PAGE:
The new state legislature enacted what Northerners called the "Bogus Laws," which incorporated the Missouri slave code. These laws levelled severe penalties against anyone who spoke or wrote against slaveholding; those who assisted fugitives would be put to death or sentenced to ten years hard labor. (Statutes of Kansas) The Northerners were outraged, and set up their own Free State legislature at Topeka. Now there were two governments established in Kansas, each outlawing the other. President Pierce only recognized the proslavery legislature.
Most settlers who had come to Kansas from the North and the South only wanted to homestead in peace. They were not interested in the conflict over slavery, but they found themselves in the midst of a battleground. Violence erupted throughout the territory. Southerners were driven by the rhetoric of leaders such as David Atchison, a Missouri senator. Atchison proclaimed the Northerners to be "negro thieves" and "abolitionist tyrants." He encouraged Missourians to defend their institution "with the bayonet and with blood" and, if necessary, "to kill every God-damned abolitionist in the district."
The northerners, however, were not all abolitionists as Atchison claimed. In fact, abolitionists were in the minority. Most of the Free State settlers were part of a movement called Free Soil, which demanded free territory for free white people. They hated slavery, but not out of concern for the slaves themselves. They hated it because plantations took over the land and prevented white working people from having their own homesteads. They hated it because it brought large numbers of black people wherever it went. The Free Staters voted 1,287 to 453 to outlaw black people, slave or free, from Kansas. Their territory would be white.
As the two factions struggled for control of the territory, tensions increased. In 1856 the proslavery territorial capital was moved to Lecompton, a town only 12 miles from Lawrence, a Free State stronghold. In April of that year a three-man congressional investigating committee arrived in Lecompton to look into the Kansas troubles. The majority report of the committee found the elections to be fraudulent, and said that the free state government represented the will of the majority. The federal government refused to follow its recommendations, however, and continued to recognized the proslavery legislature as the legitimate government of Kansas.
There had been several attacks during this time, primarily of proslavery against Free State men. People were tarred and feathered, kidnapped, killed. But now the violence escalated. On May 21, 1856, a group of proslavery men entered Lawrence, where they burned the Free State Hotel, destroyed two printing presses, and ransacked homes and stores. In retaliation, the fiery abolitionist John Brown led a group of men on an attack at Pottawatomie Creek. The group, which included four of Brown's sons, dragged five proslavery men from their homes and hacked them to death.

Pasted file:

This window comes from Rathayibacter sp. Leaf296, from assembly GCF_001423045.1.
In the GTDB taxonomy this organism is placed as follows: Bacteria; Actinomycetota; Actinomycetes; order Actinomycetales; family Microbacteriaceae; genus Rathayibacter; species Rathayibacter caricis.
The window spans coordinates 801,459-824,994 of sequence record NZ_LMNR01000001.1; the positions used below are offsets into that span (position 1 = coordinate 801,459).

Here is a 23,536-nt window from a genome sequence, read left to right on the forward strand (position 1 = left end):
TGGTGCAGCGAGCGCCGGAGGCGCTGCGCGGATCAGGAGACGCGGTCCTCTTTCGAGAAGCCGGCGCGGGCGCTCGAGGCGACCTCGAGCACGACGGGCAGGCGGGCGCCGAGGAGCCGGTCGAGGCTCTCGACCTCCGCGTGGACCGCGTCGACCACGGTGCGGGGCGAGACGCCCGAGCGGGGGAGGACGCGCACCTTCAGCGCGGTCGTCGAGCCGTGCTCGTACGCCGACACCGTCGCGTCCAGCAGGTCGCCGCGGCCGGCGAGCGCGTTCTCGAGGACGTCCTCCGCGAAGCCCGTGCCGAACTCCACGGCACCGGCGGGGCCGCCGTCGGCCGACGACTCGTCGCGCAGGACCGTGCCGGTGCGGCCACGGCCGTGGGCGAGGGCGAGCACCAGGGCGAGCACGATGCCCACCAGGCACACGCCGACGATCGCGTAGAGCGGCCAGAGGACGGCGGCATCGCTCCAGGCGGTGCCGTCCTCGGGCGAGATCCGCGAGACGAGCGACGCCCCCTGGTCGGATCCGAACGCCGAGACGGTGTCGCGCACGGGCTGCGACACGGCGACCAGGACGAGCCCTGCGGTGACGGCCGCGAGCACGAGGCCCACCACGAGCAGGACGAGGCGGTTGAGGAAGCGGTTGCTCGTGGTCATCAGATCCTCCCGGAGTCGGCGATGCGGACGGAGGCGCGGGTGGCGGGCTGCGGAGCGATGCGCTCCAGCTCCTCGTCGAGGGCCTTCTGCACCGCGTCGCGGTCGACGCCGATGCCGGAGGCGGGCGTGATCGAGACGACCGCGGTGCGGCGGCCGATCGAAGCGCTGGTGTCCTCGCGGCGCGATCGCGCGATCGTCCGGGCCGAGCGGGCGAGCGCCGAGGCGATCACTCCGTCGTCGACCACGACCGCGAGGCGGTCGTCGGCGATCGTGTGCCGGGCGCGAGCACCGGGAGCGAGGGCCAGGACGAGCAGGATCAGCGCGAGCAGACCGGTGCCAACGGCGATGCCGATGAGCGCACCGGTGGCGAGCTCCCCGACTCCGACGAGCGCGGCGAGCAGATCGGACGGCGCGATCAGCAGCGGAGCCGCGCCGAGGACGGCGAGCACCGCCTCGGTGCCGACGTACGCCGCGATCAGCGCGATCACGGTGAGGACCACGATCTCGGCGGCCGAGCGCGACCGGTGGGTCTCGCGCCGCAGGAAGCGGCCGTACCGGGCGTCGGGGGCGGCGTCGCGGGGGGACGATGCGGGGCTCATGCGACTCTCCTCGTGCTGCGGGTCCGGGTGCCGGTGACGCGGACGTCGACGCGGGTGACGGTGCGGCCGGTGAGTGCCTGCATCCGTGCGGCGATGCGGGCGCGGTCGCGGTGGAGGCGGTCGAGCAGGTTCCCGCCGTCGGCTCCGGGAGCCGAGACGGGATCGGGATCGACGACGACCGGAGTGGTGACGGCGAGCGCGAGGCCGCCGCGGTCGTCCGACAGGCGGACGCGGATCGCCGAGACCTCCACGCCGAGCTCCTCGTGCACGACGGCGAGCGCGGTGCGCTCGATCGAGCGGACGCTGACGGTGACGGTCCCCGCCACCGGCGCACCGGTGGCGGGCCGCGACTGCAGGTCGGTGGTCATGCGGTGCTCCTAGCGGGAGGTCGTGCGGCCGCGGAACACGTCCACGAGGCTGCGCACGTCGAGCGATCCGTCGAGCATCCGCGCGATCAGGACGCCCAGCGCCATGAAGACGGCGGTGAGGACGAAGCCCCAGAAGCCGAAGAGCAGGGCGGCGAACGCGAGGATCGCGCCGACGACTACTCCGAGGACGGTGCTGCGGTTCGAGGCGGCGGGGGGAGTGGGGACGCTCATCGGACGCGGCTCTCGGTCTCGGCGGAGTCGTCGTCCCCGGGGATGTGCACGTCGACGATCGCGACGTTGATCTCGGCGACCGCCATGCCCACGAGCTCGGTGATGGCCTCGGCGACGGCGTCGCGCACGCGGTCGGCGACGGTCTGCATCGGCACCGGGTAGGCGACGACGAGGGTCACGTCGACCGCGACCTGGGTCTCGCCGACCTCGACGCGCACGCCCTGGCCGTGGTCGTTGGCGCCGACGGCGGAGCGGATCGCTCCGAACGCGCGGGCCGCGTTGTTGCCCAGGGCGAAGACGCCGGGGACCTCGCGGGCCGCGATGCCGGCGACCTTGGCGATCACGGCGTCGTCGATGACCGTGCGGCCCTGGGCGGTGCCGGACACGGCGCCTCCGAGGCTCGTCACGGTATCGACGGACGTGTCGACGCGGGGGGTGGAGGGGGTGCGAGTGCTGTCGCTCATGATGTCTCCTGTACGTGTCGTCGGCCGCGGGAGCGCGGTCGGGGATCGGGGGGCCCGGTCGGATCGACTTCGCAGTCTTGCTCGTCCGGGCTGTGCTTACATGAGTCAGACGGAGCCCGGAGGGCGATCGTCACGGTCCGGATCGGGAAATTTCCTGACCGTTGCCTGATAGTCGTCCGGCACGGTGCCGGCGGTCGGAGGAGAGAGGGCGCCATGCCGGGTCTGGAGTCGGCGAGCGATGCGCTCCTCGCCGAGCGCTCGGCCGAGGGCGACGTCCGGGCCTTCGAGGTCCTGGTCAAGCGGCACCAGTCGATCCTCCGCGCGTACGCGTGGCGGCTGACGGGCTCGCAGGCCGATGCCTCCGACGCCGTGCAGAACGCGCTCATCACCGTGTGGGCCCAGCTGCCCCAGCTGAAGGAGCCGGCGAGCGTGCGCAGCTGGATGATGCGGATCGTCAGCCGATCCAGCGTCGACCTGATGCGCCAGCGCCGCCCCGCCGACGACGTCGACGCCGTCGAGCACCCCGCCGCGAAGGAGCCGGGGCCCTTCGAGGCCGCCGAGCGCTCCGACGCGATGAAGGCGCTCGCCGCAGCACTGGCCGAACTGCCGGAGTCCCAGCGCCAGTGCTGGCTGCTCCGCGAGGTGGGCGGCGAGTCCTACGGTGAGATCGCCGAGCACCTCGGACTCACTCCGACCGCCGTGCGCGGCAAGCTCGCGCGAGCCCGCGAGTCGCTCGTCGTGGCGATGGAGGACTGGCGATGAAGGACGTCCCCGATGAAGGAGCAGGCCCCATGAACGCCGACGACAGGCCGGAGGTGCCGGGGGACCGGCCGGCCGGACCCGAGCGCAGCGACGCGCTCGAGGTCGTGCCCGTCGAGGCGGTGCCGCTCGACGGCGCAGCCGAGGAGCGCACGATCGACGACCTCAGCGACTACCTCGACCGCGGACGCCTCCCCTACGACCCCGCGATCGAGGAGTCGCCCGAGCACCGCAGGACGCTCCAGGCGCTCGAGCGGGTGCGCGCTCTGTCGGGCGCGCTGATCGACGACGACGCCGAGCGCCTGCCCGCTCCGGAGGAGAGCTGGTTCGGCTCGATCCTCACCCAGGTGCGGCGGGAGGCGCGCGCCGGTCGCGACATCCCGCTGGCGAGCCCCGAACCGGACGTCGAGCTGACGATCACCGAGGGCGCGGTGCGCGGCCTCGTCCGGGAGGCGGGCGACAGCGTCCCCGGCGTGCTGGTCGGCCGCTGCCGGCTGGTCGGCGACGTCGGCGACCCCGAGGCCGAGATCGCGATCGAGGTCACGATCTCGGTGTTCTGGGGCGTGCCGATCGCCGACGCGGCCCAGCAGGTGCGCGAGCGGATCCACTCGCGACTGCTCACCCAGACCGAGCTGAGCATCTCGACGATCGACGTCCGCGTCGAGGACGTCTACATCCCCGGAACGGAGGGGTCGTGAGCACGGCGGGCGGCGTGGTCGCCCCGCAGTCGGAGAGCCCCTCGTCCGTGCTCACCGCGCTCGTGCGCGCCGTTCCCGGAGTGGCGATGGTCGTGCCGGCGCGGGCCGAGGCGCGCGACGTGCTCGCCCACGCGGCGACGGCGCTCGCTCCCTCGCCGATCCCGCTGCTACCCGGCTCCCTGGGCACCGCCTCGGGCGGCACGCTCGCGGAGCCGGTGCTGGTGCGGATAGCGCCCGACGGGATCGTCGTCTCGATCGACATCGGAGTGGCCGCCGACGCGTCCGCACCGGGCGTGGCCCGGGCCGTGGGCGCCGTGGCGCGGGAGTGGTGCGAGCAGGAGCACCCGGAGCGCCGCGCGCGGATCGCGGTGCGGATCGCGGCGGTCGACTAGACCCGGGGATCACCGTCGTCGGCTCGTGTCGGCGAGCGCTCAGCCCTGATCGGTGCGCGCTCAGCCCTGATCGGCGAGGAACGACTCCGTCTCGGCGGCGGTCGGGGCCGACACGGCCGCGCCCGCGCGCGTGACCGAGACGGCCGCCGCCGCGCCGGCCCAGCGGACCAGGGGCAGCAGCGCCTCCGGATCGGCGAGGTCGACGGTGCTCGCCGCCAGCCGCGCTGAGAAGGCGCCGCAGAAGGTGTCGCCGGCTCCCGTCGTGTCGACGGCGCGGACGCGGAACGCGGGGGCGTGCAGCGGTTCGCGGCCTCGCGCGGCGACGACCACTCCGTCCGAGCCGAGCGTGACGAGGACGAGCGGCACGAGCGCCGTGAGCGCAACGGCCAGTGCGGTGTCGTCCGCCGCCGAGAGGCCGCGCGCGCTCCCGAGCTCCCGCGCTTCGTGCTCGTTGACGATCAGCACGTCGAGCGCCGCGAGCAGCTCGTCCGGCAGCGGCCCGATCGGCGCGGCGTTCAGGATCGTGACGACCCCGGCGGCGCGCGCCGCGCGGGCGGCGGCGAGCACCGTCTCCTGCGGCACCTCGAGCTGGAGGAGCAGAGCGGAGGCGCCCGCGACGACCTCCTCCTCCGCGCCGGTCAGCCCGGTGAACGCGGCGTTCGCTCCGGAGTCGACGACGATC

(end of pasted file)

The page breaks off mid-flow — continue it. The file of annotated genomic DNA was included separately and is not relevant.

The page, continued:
The violence had now escalated, and the confrontations continued. John Brown reappeared in Osawatomie to join the fighting there. Violence also erupted in Congress itself. The abolitionist senator Charles Sumner delivered a fiery speech called "The Crime Against Kansas," in which he accused proslavery senators, particularly Atchison and Andrew Butler of South Carolina, of [cavorting with the] "harlot, Slavery." In retaliation, Butler's nephew, Congressman Preston Brooks, attacked Sumner at his Senate desk and beat him senseless with a cane.
In September of 1856, a new territorial governor, John W. Geary, arrived in Kansas and began to restore order. The last major outbreak of violence was the Marais des Cynges massacre, in which Border Ruffians killed five Free State men. In all, approximately 55 people died in "Bleeding Kansas."
Several attempts were made to draft a constitution which Kansas could use to apply for statehood. Some versions were proslavery, others free state. Finally, a fourth convention met at Wyandotte in July 1859, and adopted a free state constitution. Kansas applied for admittance to the Union. However, the proslavery forces in the Senate strongly opposed its free state status, and stalled its admission. Only in 1861, after the Confederate states seceded, did the constitution gain approval and Kansas become a state.
Letter from Edward Bridgman
Portrait of John Brown
James Horton on Bleeding Kansas
William Scarborough on Bleeding Kansas
Part 4: Narrative | Resource Bank Contents | Teacher's Guide